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Consumer Product Channels

A. One-Level Channel
B. Two-Level Channel
C. Three-Level Channel
D. Strategic Channel Alliance
 Marketing Channels for Industrial Products
A. Credit and financial condition of the
distributor
B. Sales strength
C. Product lines
D. Reputation
E. Market Coverage
F. Sales performance
G. Management succession
H. Management ability
I. Attitude
J. Size
Major Coverage Strategies:

 Intensive Distribution: A company uses all available


distribution outlets for making its product available to
customers.

Selective Distribution: Companies use selective distribution,


which means using more than a few and less than all available
outlets in a market area to distribute products.

Exclusive Distribution: One where the producer grants


exclusive selling rights to a middleman in a certain area.
Intensive Many

Selective Few

Exclusive One
Types of Conflicts:
 Vertical Channel Conflict
 Horizontal Channel Conflict
 Multichannel Conflict

Major Causes of Conflict:


 Goal incompatibility
 Roles and rights ambiguity
 Differing perceptions
- is that marketing function which facilitates
the movement of goods from the
manufacturer to the location of ultimate
users.
Supplies Warehouses

Parts THE Wholesales


FIRM
Raw Materials Retailers

CONSUMERS
Supply Chain
Management

Marketing Channels Physical Distribution

Order Inventory Warehou- Materials Transporta-


Processing Control sing Handling tion
1. Improve Customer Service
2. Reduce Distribution Costs
3. Create Time and Place Utilities
4. Stabilize Prices
5. Influence Channel Decisions
6. Control Shipping Costs
 Inventory Planning and Control
Economic Order Quantity (EDQ) mode:
Q= square root of 2TS/CI
Where: Q= EDQ, T= total units disposed per year, S=
restocking (or ordering) cost, C= cost per unit, I= annual
carrying cost
 Transportation
Forms of Transportation:
a. railroads
b. trucks
c. water vessels
d. pipelines
e. airplanes
Special Transport Agencies:
a. Post Office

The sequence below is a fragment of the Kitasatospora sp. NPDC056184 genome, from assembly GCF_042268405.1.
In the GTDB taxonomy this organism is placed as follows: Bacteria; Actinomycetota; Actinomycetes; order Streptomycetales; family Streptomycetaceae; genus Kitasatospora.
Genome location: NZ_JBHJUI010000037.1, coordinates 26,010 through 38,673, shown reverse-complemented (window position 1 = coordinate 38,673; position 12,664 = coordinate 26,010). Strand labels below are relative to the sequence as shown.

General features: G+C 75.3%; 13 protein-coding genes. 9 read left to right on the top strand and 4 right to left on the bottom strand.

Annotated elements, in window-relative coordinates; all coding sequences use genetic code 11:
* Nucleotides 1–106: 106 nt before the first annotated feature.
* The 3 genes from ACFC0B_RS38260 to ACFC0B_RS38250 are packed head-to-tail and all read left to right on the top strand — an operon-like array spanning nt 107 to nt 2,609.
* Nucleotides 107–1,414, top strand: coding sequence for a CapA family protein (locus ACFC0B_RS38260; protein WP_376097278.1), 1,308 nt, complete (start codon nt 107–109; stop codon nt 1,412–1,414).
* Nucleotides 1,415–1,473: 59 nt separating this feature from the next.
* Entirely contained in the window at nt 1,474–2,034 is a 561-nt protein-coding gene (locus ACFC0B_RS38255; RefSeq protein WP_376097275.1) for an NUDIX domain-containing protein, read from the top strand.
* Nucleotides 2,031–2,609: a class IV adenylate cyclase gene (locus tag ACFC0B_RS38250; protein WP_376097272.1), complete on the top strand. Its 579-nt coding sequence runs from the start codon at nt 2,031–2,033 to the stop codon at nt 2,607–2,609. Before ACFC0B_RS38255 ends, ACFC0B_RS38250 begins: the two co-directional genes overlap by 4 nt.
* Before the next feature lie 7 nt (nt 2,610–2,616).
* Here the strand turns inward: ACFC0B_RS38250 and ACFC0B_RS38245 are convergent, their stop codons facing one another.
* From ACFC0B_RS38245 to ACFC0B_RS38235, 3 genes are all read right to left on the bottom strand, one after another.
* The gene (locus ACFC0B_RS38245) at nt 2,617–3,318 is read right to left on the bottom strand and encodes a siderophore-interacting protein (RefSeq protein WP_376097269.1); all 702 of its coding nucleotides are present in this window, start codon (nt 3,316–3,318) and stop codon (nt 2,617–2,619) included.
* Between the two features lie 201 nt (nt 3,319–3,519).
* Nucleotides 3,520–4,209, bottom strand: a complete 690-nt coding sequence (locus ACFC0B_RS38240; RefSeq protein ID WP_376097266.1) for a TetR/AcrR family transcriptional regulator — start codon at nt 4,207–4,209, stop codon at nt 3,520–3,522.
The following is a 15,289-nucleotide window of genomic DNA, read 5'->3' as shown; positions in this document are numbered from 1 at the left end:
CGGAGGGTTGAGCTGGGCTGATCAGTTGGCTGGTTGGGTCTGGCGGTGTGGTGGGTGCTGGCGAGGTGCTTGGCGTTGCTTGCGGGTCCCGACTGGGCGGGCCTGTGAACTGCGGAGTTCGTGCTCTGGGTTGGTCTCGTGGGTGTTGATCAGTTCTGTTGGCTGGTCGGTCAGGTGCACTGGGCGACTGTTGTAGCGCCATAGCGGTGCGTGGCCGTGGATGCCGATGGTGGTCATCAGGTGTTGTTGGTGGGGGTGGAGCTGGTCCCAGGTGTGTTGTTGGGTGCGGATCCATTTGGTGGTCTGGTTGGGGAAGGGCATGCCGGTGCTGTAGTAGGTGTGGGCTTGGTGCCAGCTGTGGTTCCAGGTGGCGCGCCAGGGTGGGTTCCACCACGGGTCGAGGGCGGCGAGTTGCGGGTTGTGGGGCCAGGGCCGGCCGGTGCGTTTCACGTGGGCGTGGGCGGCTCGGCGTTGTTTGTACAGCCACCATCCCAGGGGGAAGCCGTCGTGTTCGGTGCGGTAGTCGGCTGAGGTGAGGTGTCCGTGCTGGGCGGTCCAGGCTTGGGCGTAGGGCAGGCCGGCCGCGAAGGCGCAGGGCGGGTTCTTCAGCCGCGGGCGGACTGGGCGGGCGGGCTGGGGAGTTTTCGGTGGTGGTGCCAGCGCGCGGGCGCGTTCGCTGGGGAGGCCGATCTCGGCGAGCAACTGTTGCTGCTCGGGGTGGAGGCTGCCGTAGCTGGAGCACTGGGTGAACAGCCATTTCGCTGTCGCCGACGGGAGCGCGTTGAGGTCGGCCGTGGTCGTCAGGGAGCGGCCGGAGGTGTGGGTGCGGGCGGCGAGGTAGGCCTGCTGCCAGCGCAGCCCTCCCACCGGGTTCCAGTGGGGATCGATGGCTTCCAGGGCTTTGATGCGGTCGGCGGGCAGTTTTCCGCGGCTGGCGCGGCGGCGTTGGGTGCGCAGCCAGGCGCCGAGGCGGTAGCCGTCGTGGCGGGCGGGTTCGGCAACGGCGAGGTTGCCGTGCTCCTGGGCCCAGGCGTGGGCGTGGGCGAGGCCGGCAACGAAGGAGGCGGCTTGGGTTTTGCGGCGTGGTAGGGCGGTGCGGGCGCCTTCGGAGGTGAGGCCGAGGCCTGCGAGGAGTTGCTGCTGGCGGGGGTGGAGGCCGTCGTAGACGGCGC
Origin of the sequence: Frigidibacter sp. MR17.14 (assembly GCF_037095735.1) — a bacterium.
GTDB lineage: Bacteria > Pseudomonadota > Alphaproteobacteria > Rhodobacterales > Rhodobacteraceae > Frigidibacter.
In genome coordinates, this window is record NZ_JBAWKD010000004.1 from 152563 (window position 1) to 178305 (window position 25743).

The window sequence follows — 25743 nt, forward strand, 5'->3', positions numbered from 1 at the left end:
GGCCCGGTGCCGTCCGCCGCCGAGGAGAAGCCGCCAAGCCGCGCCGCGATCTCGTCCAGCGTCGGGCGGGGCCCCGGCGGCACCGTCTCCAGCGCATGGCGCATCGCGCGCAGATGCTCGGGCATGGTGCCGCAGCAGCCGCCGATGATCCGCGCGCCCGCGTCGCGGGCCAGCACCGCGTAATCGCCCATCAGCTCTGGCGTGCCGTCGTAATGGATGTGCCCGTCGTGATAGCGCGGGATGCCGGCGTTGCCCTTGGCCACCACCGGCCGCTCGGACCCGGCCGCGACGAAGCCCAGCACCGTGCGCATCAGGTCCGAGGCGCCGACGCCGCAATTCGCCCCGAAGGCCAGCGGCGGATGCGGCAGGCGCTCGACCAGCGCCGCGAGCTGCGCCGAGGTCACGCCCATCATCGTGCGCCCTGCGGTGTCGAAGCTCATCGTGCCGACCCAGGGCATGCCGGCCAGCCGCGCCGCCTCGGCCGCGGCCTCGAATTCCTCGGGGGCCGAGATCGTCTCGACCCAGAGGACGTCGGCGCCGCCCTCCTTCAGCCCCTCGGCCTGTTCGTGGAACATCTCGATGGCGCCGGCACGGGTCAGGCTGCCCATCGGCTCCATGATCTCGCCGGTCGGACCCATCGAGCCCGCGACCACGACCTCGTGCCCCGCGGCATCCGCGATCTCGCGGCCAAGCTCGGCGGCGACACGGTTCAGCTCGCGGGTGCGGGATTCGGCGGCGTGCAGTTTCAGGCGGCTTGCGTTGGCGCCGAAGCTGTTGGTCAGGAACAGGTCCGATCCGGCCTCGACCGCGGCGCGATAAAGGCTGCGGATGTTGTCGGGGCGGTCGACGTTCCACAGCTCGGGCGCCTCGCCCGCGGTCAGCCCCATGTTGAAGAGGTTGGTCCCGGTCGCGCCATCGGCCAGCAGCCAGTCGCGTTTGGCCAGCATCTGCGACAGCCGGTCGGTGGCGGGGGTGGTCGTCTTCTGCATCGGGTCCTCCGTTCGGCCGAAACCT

b. Parcel Service
c. Freight Forwarders
 Warehousing
Types of Warehousing:
1. Private Warehouses
2. Public Warehouses
Number and Location of Warehousing Facilities
 Typical Means of Transporting Various
Products
It refers to receiving, recording, filling and
assembling orders for shipment.

Order Cycle - the steps undertaken from the time the


customer makes an order up to the time the ordered
goods are delivered.
The Major Components of the Order Cycle:
o Order Placement: refers to the time that elapses
from the time the customer develops the order is
received by the seller.
o Internal Order Processing: refers to the time
required to the process the customer’s order until it is
ready for shipment.
o Order Preparation: refers to all activities relating to
the picking and packaging of individual customer
orders.
o Order Shipment: refers to the time the order is
placed upon a transport facility until the goods ordered
are unloaded and received by the customer.
Order
Placement

Order
Processing

Order
Preparation

Order Shipment
It refers to the activities involved in moving goods over
short distances into, within, and out of warehouses and
manufacturing plants.
The objectives of a materials handling subsystem are as follows:
1. to increase the usable capacity of the warehouse
facility;
2. to reduce the number of times goods are handled;
3. to minimize the possibility of danger to people who
are working around the warehouse;
4. to respond quickly and efficiently to customers’
orders.
Understand the roles of retailers and wholesalers in the
marketing channel.

 Know the major types of retailers.

 Know the major types of wholesalers.

Understand the marketing decisions facing retailers and


wholesalers.
All activities involved in selling goods or
services directly to final consumers for
their personal, nonbusiness use.
is one whose business firm sells mainly to
the final consmer.
o Convenience